07-5: The Cyclicality of Worker Flows: New Evidence from the SIPP by Shigeru Fujita, Christopher J. Nekarda, and Garey Ramey
Drawing on CPS data, the authors show that total monthly job loss and hiring among U.S. workers, as well as job loss hazard rates, are strongly countercyclical, while job finding hazard rates are strongly procyclical. They also find that total job loss and job loss hazard rates lead the business cycle, while total hiring and job finding rates trail the cycle. In the current paper the authors use information from the Survey on Income and Program Participation (SIPP) to reevaluate these findings. SIPP data are used to construct new longitudinally consistent gross flow series for U.S. workers, covering 1983-2003. The results strongly validate the authors' findings, with two important exceptions: (1) total hiring leads the cycle in the SIPP data, and (2) the job loss rate is substantially more volatile than the job finding rate at business cycle frequencies.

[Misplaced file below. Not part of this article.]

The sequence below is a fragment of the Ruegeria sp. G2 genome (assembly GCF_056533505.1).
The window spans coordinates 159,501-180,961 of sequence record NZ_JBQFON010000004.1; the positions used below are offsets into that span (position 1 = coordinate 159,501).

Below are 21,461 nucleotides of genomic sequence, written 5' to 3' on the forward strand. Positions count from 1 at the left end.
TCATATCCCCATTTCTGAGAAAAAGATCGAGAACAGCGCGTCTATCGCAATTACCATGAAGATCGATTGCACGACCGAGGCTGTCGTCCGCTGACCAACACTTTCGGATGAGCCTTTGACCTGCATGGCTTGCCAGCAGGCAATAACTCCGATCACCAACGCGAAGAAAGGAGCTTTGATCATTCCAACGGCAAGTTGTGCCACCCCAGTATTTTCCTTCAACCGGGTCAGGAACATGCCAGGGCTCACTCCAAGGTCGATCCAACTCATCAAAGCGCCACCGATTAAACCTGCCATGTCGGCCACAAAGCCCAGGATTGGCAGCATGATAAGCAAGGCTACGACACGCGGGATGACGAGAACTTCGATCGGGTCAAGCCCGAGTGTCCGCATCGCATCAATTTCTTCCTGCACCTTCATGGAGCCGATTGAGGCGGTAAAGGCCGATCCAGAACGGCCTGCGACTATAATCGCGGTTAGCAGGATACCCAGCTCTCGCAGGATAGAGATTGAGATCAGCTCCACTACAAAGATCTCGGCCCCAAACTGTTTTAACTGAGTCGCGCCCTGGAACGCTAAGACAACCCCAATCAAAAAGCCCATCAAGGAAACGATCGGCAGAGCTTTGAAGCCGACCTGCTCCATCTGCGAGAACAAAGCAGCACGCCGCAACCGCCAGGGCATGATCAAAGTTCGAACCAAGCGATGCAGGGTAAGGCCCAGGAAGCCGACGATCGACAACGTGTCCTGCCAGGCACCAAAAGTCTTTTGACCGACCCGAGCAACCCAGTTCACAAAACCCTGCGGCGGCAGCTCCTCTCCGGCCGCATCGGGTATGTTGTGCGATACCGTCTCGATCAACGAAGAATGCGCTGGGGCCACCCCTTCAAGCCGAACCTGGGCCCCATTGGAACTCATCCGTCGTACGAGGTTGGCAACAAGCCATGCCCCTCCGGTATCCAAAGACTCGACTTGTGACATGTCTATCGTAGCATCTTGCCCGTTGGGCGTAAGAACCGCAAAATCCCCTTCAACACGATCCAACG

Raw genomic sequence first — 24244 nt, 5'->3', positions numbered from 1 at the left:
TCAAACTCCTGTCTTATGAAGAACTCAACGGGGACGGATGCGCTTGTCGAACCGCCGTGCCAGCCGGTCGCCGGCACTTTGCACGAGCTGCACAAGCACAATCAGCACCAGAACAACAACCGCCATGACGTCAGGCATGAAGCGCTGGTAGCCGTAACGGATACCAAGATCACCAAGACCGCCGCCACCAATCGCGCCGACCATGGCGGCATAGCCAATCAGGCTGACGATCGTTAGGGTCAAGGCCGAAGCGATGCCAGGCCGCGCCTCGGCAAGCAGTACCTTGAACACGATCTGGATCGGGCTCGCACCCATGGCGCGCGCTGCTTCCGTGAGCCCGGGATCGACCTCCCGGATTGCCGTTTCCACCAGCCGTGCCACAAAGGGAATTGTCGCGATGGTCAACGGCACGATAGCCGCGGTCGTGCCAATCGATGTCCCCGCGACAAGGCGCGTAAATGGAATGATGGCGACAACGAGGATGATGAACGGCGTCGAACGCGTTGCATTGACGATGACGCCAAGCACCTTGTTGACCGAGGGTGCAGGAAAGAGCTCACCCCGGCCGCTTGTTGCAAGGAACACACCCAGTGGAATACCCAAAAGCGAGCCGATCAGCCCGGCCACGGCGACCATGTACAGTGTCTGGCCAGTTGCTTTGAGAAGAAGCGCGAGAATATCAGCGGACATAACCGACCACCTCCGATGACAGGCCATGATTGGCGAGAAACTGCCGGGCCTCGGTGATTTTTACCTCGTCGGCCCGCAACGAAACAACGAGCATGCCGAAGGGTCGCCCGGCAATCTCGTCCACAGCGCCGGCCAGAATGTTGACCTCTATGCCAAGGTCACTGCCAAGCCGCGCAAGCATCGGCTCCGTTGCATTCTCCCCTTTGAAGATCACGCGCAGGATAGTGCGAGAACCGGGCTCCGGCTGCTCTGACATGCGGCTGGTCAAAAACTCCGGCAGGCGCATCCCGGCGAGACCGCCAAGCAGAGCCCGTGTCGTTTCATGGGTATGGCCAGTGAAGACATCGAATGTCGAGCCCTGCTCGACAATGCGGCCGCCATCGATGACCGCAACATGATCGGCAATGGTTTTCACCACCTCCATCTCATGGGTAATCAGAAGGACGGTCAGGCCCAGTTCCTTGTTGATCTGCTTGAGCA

07-4: Capital and Macroeconomic Instability in a Discrete-Time Model with Forward-Looking Interest Rate Rules by Kevin X. D. Huang and Qinglai Meng
The authors establish the necessary and sufficient conditions for local real determinacy in a discrete-time production economy with monopolistic competition and a quadratic price adjustment cost under forward-looking policy rules, for the case where capital is in exogenously fixed supply and the case with endogenous capital accumulation. Using these conditions, they show that (i) indeterminacy is more likely to occur with a greater share of payment to capital in value-added production cost; (ii) indeterminacy can be more or less likely to occur with constant capital than with variable capital; (iii) indeterminacy is more likely to occur when prices are modelled as jump variables than as predetermined variables; (iv) indeterminacy is less likely to occur with a greater degree of steady-state monopolistic distortions; and (v) indeterminacy is less likely to occur with a greater degree of price stickiness or with a higher steady-state inflation rate. In contrast to some existing research, the authors' analysis indicates that capital tends to lead to macroeconomic instability by affecting firms' pricing behavior in product markets rather than households' arbitrage activity in asset markets even under forward-looking policy rules.